If you truly need bigfiles, I’ll lay odds you’ve already implemented ASM or some other advanced storage solution.
    ^^^^^^^^^^^^^^^^^^^^^^^^^

    …right, we see eye to eye

    What I don’t want to see anyone doing is plonking bigfiles down on NTFS or ext3, because if that’s all their using for storage, they don’t need bigfiles in the first place.

    …Agreed

    Of course, if you discard context, quote a quote of a quote, and then re-write it into a headline containing something that was never actually said

    …I hope my explaination herein will suffice. There was no ill intent.

  6. 6 Howard Rogers November 5, 2006 at 3:27 am

    Intent doesn’t come into it. I’m sure Hitler never intended the Second World War, either… just hoped he’d get Poland for free as he had previously won Czechoslovakia.

    Regardless of intent, the fact remains: I never said that bigfiles required ASM. I mentioned inode locking as ONE (not a “big”) issue, and you here acknowledge that on traditional file systems, inode locking CAN be an issue. And there is nothing “matter of factly” about eight words in the blog entry you now reference that mentioned inode locking entirely in passing whilst actually discussing parallel performance in bigfile temporary tablespaces.

    If, indeed, the point you were seeking to make in your blog entry was that “BIGFILE shouldn’t be used on a junk filesystem”, then you could have said that and spared us the innuendo.

    Over and out.

  7. 7 kevinclosson November 5, 2006 at 6:38 pm

    I changed the title to accurately reflect what was quoted. Regardless of who I was quoting, I still think the phrase “ASM is required” conveys the same point as “ASM…not really an optional extra”.

    Getting back to the point, inode locking is not an issue with filesystem BIGFILE tablespaces because when Oracle uses direct I/O, file metadata does not change.

  8. 8 Alex Gorbachev November 6, 2006 at 2:31 am

    Well, I think that Kevin’s idea was to criticize the marketing campaign of ASM, as an example, and how it uses any truth or false rumors and out-of-context-quotes for its propaganda. Unintentionally, we often overestimate the impact of something in favor of a new super popular technology. That is indeed a good example of a someone-said-that-someone-said… approach with missed subtle in the end.
    Obviously to me, the intent wasn’t to criticize someone (on the contrary referenced post mentioned as “very good”) personally; comparing that to Hitler is a bit excess I believe.

  9. 9 Howard Rogers November 12, 2006 at 7:50 am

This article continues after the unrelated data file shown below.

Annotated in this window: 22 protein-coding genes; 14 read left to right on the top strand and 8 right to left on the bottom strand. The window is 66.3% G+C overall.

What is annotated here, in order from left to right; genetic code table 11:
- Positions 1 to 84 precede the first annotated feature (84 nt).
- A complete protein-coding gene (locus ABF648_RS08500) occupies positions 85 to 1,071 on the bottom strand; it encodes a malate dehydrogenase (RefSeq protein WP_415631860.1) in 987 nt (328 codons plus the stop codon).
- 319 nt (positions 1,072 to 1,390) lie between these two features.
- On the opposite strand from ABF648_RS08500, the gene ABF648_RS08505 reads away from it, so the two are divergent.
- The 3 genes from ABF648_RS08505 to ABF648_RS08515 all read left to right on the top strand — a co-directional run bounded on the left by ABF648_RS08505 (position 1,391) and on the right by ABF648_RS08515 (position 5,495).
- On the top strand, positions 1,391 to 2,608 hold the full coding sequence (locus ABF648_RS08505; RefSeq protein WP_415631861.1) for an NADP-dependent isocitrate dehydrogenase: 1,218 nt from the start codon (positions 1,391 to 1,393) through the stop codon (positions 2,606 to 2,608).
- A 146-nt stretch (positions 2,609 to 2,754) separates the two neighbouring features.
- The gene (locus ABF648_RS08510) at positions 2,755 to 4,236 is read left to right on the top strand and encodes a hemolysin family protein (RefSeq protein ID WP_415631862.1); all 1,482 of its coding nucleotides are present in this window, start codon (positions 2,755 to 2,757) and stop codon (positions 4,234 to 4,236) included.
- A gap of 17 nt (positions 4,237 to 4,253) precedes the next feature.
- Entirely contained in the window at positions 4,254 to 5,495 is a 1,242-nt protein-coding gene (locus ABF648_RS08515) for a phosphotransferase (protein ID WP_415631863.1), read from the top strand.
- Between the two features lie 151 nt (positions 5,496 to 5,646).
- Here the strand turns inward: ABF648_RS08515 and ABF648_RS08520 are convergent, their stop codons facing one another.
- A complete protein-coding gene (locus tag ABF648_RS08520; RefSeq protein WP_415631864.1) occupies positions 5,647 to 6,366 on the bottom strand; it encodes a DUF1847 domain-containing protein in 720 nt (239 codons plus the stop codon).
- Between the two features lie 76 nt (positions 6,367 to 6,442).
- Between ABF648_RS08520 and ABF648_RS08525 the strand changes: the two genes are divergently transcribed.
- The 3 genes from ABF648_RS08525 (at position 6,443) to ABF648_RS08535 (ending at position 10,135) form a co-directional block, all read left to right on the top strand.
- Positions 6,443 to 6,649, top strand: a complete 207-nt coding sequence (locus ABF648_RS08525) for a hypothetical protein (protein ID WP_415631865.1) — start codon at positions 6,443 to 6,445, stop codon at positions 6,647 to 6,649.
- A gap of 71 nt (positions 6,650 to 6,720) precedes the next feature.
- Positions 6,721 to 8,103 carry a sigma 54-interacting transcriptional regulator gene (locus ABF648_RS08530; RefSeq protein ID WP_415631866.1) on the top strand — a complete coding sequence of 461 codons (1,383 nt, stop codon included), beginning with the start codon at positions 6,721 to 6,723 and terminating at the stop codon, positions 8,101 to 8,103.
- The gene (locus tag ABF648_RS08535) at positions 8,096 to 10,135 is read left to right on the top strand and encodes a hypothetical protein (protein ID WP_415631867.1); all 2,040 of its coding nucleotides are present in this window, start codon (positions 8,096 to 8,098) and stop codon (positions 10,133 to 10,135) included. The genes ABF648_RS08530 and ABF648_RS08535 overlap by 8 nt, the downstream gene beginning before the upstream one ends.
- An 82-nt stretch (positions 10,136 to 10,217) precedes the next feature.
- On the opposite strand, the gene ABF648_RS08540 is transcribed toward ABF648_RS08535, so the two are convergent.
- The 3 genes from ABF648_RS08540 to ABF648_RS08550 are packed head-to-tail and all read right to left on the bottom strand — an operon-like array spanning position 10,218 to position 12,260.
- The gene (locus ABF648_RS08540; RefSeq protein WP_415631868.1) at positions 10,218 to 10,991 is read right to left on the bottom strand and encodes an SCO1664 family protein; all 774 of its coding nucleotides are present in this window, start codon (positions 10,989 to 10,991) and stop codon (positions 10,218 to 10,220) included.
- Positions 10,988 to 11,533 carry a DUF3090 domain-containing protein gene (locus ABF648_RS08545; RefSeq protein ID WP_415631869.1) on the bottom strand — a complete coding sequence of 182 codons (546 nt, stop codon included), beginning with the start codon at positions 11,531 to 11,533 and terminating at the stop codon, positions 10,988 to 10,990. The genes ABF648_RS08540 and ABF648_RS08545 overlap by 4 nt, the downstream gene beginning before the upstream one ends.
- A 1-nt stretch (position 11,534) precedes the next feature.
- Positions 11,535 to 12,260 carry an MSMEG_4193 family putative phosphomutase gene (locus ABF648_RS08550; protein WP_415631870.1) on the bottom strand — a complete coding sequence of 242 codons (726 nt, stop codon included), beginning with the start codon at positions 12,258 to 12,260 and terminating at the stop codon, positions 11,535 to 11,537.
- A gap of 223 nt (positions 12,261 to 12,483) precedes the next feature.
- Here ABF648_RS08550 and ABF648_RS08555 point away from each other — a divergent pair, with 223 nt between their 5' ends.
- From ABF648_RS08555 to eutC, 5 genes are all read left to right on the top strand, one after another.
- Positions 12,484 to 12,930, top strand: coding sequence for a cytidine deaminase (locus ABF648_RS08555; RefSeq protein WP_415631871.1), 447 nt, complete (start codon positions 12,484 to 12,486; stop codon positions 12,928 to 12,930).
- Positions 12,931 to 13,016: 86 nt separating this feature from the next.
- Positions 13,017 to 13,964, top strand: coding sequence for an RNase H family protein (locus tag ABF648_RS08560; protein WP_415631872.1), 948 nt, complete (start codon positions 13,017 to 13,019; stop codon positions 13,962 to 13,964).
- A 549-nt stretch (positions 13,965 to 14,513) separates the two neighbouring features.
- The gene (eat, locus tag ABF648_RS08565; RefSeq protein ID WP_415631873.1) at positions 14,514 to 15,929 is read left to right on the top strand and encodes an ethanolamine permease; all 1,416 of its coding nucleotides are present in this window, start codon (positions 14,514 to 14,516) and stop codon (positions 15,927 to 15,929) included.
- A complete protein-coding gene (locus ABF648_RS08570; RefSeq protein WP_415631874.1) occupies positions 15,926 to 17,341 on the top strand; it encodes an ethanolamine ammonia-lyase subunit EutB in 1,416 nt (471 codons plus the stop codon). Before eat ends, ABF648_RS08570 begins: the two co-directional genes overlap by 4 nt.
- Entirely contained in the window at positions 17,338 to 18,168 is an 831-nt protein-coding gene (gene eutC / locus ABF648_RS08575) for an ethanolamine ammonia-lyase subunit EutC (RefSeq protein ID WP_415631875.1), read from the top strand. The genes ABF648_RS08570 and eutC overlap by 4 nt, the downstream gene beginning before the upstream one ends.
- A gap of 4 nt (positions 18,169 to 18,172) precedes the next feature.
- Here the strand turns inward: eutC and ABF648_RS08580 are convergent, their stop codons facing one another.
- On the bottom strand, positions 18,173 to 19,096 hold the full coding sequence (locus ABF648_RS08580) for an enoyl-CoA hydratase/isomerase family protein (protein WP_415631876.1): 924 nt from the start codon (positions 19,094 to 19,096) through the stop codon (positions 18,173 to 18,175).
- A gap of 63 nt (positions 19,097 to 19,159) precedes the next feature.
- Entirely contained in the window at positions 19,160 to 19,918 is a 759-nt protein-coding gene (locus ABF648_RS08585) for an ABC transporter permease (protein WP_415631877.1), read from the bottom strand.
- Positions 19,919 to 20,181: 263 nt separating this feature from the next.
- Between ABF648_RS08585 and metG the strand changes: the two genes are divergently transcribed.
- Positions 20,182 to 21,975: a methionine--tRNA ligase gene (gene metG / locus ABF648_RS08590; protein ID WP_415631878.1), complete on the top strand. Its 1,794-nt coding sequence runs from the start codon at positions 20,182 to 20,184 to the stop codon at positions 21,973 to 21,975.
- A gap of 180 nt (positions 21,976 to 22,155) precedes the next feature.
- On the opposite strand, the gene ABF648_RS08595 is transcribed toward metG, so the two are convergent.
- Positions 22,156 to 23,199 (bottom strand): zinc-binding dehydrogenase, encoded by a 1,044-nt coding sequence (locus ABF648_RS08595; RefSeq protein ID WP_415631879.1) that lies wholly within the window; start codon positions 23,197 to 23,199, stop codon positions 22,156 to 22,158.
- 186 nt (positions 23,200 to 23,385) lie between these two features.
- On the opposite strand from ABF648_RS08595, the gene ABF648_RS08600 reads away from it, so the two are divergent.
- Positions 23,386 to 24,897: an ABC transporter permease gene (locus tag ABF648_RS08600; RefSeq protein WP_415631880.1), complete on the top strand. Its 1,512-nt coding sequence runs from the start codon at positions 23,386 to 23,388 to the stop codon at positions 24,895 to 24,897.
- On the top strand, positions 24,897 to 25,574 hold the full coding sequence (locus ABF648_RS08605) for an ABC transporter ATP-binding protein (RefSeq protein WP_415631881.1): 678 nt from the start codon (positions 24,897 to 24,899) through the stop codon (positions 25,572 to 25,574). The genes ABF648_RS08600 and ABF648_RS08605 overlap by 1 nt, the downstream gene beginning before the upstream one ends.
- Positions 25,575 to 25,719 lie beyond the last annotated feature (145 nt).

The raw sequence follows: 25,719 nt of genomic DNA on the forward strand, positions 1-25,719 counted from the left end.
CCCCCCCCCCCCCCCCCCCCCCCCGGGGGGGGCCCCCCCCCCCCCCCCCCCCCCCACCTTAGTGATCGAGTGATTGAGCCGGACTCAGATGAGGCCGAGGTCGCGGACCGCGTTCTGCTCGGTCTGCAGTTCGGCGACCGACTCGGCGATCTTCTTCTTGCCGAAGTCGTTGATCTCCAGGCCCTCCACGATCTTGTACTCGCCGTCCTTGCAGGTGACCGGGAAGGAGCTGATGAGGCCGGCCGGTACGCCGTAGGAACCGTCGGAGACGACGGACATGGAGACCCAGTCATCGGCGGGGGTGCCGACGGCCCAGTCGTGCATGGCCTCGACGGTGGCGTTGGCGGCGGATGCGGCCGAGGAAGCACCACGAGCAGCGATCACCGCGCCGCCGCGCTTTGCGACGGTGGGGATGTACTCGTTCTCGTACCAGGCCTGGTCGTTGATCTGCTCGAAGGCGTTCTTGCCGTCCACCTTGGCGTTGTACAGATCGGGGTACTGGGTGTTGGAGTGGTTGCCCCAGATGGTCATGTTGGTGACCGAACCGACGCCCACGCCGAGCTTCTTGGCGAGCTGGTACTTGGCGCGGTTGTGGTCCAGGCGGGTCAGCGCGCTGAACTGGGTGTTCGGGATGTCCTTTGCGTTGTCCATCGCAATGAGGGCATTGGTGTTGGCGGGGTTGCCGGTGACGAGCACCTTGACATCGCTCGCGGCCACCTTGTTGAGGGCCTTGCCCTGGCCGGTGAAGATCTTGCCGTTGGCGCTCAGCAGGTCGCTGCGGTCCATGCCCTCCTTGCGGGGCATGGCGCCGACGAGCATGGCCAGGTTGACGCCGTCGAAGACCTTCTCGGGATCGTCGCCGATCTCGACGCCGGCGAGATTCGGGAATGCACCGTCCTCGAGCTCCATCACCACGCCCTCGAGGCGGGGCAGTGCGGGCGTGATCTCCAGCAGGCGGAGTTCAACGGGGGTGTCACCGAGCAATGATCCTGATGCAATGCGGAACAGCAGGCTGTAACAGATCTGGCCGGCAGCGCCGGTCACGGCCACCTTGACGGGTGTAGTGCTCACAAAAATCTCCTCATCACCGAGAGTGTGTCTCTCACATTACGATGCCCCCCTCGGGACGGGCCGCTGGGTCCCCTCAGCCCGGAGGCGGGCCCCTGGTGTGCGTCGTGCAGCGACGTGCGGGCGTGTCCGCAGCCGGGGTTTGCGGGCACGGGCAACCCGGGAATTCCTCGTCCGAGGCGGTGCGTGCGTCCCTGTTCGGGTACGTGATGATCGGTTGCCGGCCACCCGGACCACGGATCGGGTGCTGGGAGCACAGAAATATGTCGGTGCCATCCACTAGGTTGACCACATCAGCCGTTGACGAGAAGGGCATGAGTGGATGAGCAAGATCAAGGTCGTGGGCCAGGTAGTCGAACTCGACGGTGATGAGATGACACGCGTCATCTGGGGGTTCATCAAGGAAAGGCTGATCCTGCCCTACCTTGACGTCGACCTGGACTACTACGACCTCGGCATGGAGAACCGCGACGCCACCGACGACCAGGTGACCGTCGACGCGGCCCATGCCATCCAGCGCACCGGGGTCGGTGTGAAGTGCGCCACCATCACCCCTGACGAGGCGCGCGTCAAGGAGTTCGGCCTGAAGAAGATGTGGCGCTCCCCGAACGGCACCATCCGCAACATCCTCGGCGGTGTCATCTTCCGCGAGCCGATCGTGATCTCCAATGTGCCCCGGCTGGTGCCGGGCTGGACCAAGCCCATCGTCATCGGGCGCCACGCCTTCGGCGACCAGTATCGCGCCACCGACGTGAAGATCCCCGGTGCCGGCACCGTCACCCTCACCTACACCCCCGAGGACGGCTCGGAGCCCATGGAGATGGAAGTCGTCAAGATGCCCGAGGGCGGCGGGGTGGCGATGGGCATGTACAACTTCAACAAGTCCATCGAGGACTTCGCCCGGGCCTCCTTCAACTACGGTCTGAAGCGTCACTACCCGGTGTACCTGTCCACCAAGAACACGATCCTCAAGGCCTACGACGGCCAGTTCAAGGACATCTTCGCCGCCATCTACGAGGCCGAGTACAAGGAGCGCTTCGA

Don’t be silly, Alex. I didn’t compare anyone or anything to Hitler. As an analogy only, what I said was that what one intends can be very different from what one achieves… and that therefore Kevin’s protestations of “no ill intent” were meaningless.

    And Kevin is still twisting stuff. To say that “ASM is required” is the same thing as “ASM is not really an optional extra” is to distort, twist and strip out bucket-loads of context. It’s intellectually dishonest, actually.

    And getting back to the point. Inode locking IS an issue if a bigfile tablespace keeps extending, as Kevin himself acknowledges. Guess what most people implementing bigfiles will NOT do? Hint: they won’t create the thing at its final, big, multi-terabyte size. So guess what bigfiles will tend to do a lot of? Hint: a lot of autoextending. Guess what is therefore going to be an issue: inode locking.

    Kevin clearly has an agenda with ASM, which is fine. He’s entitled to hate it, think it irrelevant, think it a marketing ploy in search of a solution, but I personally don’t think that distortion, misquotation and construction of strawmen arguments helps clarify the issues.

    As I said last time: if he wants to state that bigfiles and ‘ordinary’ file systems are a bad partnership, I will be in the vanguard of that particular cause. If he wants to trash ASM on all sorts of technical and marketing grounds, he and I will part company, but I respect his right to do so and the intellectual basis on which he takes the line that he does.

  10. 10 kevinclosson November 12, 2006 at 4:55 pm

    …there…free speech…even on my blog.

    Howard Rogers wrote:

    “And getting back to the point. Inode locking IS an issue if a bigfile tablespace keeps extending, as Kevin himself acknowledges. Guess what most people implementing bigfiles will NOT do? Hint: they won’t create the thing at its final, big, multi-terabyte size. So guess what bigfiles will tend to do a lot of? Hint: a lot of autoextending. Guess what is therefore going to be an issue: inode locking.”